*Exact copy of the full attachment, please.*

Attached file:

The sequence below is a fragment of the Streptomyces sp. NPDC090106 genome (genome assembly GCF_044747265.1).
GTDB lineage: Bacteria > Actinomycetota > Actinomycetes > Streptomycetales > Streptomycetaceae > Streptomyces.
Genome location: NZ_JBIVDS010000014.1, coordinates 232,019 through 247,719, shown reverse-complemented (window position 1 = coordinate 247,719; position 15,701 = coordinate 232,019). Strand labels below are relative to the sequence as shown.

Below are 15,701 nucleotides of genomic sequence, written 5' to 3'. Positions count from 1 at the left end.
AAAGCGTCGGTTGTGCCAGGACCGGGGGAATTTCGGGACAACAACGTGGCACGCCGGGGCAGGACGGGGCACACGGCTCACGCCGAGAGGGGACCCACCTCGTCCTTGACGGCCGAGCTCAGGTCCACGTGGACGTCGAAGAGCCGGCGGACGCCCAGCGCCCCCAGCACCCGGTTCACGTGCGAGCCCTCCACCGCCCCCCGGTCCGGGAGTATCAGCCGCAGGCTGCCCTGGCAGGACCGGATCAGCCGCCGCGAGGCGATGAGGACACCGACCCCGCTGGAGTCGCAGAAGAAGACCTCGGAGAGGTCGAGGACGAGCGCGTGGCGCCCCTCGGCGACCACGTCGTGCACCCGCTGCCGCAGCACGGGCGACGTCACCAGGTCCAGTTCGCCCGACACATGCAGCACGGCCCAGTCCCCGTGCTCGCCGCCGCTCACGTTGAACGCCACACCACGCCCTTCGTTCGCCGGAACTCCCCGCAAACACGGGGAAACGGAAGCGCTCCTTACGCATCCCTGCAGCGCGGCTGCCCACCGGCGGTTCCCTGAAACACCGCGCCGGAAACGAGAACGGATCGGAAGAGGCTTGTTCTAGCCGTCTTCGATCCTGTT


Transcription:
The sequence below is a fragment of the Streptomyces sp. NPDC090106 genome (genome assembly GCF_044747265.1).
GTDB lineage: Bacteria > Actinomycetota > Actinomycetes > Streptomycetales > Streptomycetaceae > Streptomyces.
Genome location: NZ_JBIVDS010000014.1, coordinates 232,019 through 247,719, shown reverse-complemented (window position 1 = coordinate 247,719; position 15,701 = coordinate 232,019). Strand labels below are relative to the sequence as shown.

Below are 15,701 nucleotides of genomic sequence, written 5' to 3'. Positions count from 1 at the left end.
AAAGCGTCGGTTGTGCCAGGACCGGGGGAATTTCGGGACAACAACGTGGCACGCCGGGGCAGGACGGGGCACACGGCTCACGCCGAGAGGGGACCCACCTCGTCCTTGACGGCCGAGCTCAGGTCCACGTGGACGTCGAAGAGCCGGCGGACGCCCAGCGCCCCCAGCACCCGGTTCACGTGCGAGCCCTCCACCGCCCCCCGGTCCGGGAGTATCAGCCGCAGGCTGCCCTGGCAGGACCGGATCAGCCGCCGCGAGGCGATGAGGACACCGACCCCGCTGGAGTCGCAGAAGAAGACCTCGGAGAGGTCGAGGACGAGCGCGTGGCGCCCCTCGGCGACCACGTCGTGCACCCGCTGCCGCAGCACGGGCGACGTCACCAGGTCCAGTTCGCCCGACACATGCAGCACGGCCCAGTCCCCGTGCTCGCCGCCGCTCACGTTGAACGCCACACCACGCCCTTCGTTCGCCGGAACTCCCCGCAAACACGGGGAAACGGAAGCGCTCCTTACGCATCCCTGCAGCGCGGCTGCCCACCGGCGGTTCCCTGAAACACCGCGCCGGAAACGAGAACGGATCGGAAGAGGCTTGTTCTAGCCGTCTTCGATCCTGTT